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Anthropology Is Alive at the Maxwell Museum

By Jim Caton

An attractive, modern Pueblo-style building on the University of New Mexico campus in Albuquerque houses the Maxwell Museum of Anthropology. If museums are to be judged on their success at making the technical and specialized both accessible and interesting to the public, then the Maxwell has a great deal to be proud of. A teaching museum since its conception, the Maxwell excels at bringing the past and the present, the near and the far, into genuine conversation with each other and with the public. At the Maxwell, the emphasis is on the relevance of anthropology to our own lives.

"Anthropology is important in a contemporary context because it avails us an opportunity to know human cultures in all their variability and similarities," says Devorah Romanek, Curator of Exhibitions. "Particularly in a world that is globally connected and diverse, it is important to take an interest in and have a respect for other cultures."

For most of its 83 years, the Maxwell Museum operated as a part of the UNM Anthropology department, and it is still under the auspices of the university. Throughout that history, the Maxwell has energetically collected and researched tools, weapons, and cooking utensils; wood, fiber, and bone; shards, shafts, and swaths - all in the quest of knowing the peoples of the American Southwest, Mexico, and from around the world. Twice, in fact, the Maxwell's collections have outgrown the buildings housing them. The heart of the museum's mission statement identifies its broad mandate: "...to increase knowledge and understanding of the human cultural experience across space and time. The museum serves this mission by collecting, maintaining, researching, and interpreting anthropological materials." While the Maxwell's artifact collections are representative of a global curiosity, its holdings and exhibits are firmly focused on the Southwest and northern Mexico, with deep and ongoing studies of places like the Chaco Canyon and peoples such as the Anasazi and Pueblo.

One recent exhibit at the Maxwell might be seen to define the museum itself and its purpose. El Agua es Vida: Acequias in Northern New Mexico, according to Public Programs Manager Mary Beth Hermans, "presented a history of acequia irrigation in five communities of northern New Mexico and included photographs, tools, and a 3-D topographical map of the areas studied. We worked with anthropologists, water researchers and historians to create a broad view of acequia culture. The exhibit opening day included acequia poetry, music, heirloom seed presentations and ditch-bank refreshments. Over two-hundred people attended the event and many visitors enjoyed the exhibition throughout the year." Such an exhibit sounds both interesting and fun. But let's look at how the Maxwell Museum takes "interesting" to another level.

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Brought to Spain by Arab conquerors and then to the Americas by the Spanish, acequia (or ditch) irrigation characterizes the landscape of northern New Mexico and other southwest U.S. and northern Mexican regions. The technology - and the traditional system of water rights associated with it - have flowed through centuries of history to bring their own particular vitality to the twentieth-first-century American Southwest. Recent studies have found and confirmed that acequia irrigation carries with it such benefits for agroecosystems as the promotion of soil conservation and soil formation, provision of wildlife habitats and movement corridors, protection of water quality and fish habitat, conservation of biodiversity, and "a strong land and water ethic and sense of place." As the Maxwell exhibit demonstrated, and in contrast to the western states' more common "prior appropriation" regime of water rights (essentially a "finders-keepers" system), acequia irrigation is overseen by communities within the watershed and according to a "one farmer, one vote" political arrangement. For this reason, acequia is considered by many to be the democracy of water management, and as the Maxwell's website stresses, "The water crisis of the 21st century is global. Many of the questions that concern acequia researchers have also been pursued by researchers working on similar systems in other parts of the world."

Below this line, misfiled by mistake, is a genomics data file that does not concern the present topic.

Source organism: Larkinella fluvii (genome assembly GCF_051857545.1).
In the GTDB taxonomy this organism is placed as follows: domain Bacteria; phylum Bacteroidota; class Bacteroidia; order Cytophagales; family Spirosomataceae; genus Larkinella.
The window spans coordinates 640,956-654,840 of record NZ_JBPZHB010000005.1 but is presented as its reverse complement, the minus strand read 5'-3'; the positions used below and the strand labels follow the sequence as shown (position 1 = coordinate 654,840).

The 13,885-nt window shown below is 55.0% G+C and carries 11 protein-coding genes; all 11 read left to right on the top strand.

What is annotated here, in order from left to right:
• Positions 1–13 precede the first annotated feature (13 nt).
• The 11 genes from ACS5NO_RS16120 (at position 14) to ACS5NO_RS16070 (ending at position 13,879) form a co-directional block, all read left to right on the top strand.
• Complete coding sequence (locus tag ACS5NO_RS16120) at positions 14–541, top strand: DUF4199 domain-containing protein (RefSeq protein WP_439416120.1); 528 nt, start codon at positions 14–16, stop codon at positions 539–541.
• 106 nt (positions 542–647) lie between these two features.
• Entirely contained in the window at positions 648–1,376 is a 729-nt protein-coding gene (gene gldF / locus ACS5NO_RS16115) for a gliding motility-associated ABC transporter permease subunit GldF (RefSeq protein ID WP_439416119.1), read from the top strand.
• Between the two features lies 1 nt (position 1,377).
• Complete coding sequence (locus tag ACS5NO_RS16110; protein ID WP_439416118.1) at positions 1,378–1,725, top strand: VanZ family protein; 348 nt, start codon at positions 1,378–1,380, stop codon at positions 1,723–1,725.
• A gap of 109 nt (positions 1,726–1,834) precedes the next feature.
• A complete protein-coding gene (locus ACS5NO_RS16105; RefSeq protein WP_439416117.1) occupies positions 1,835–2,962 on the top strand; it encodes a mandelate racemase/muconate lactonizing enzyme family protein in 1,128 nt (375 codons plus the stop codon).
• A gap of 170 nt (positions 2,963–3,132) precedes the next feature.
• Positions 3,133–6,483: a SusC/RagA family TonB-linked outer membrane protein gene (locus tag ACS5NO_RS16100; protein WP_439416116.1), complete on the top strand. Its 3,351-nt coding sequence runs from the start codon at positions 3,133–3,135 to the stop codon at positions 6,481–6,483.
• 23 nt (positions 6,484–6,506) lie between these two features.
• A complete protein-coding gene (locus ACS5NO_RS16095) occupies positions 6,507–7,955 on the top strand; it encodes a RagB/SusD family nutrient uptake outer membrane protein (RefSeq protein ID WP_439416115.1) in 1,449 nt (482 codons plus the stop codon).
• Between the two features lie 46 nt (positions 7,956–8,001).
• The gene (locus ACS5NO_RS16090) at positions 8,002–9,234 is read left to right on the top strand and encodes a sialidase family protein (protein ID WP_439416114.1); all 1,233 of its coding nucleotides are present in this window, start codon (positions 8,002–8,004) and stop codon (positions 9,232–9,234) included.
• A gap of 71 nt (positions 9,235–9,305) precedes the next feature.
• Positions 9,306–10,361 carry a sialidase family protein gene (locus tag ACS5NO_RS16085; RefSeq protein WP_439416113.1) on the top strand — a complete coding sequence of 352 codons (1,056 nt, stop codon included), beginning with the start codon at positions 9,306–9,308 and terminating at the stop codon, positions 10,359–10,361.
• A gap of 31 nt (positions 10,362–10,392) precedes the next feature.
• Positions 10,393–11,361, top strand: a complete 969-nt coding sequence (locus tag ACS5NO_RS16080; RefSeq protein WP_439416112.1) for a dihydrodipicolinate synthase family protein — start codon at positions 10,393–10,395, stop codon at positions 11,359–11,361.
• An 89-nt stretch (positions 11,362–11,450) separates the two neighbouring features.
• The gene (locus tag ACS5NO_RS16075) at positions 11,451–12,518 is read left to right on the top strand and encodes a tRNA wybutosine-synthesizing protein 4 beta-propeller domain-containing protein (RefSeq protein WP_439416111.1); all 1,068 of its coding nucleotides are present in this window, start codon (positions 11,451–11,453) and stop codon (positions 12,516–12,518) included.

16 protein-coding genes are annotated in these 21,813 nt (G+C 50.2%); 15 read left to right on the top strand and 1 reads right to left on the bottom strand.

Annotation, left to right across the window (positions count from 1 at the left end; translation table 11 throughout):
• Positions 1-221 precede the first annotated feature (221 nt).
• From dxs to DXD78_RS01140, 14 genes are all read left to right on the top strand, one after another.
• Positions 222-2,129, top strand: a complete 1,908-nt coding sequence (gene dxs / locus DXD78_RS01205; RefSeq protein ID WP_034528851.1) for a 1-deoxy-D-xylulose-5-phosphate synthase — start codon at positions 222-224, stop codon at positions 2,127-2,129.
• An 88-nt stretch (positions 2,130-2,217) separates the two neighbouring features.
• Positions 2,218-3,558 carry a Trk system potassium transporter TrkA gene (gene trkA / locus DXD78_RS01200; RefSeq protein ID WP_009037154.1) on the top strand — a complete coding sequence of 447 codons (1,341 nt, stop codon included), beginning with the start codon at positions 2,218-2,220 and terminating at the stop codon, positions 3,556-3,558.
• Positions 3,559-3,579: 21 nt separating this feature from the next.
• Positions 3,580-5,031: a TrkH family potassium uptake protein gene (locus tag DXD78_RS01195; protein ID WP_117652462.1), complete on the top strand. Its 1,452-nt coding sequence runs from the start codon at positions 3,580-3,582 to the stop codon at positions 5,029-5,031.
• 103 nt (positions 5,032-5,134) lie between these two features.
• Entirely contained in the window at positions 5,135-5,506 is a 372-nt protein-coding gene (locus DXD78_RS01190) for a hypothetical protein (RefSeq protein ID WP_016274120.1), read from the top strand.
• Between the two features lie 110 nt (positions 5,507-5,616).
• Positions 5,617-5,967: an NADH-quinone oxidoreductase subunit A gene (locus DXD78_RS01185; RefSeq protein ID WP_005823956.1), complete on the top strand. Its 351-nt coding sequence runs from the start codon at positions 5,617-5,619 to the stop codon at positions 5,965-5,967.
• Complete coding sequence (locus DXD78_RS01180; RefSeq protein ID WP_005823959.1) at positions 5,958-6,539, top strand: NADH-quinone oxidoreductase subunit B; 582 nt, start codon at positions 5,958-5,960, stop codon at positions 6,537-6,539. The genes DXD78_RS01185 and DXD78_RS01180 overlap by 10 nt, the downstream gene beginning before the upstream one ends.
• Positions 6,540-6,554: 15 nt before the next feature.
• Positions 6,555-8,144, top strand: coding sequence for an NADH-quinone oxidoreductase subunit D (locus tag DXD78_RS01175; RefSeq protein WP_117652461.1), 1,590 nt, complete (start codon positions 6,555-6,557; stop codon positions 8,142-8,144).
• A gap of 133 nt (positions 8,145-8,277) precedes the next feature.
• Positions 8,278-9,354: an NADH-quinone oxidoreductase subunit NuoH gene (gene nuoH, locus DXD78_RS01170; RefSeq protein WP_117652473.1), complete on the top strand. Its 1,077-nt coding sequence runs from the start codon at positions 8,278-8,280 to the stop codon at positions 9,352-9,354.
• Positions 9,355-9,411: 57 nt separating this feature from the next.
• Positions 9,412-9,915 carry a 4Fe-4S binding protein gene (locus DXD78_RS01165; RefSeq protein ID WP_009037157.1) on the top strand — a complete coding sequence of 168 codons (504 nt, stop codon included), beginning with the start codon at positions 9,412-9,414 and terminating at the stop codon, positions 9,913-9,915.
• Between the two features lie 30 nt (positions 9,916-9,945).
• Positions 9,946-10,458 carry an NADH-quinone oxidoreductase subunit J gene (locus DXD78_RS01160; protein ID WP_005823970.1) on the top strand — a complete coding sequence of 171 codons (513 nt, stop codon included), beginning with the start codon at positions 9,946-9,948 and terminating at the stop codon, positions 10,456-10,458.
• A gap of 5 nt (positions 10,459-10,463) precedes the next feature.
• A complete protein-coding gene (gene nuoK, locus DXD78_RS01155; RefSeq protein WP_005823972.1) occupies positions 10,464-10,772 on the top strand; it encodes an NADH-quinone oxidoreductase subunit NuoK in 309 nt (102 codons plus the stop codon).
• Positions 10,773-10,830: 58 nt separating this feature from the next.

What better example is there of exploring the diversity of human life and societies "across space and time" than such an exhibit? El Agua es Vida not only documents a cultural technology but considers it as an established alternative to the way we currently do things and even as a possible solution to a current crisis. It is the proper work of a university to explore such questions, but it is a remarkable museum that presents this work for serious public consideration. The Maxwell regularly hosts lectures and workshops - and even runs summer camps for kids, including such activities as archeology digs, instrument-making and geocaching. The museum is open to the public, for free, Tuesdays through Saturday from 10am to 4pm at 1 University Blvd .

If knowledge can be compared to water as a precious resource, the Maxwell Museum works like an acequia system, putting that knowledge democratically in the hands of all those who depend upon it.

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An English teacher for twenty-five years, first at a college near Buffalo and then at...

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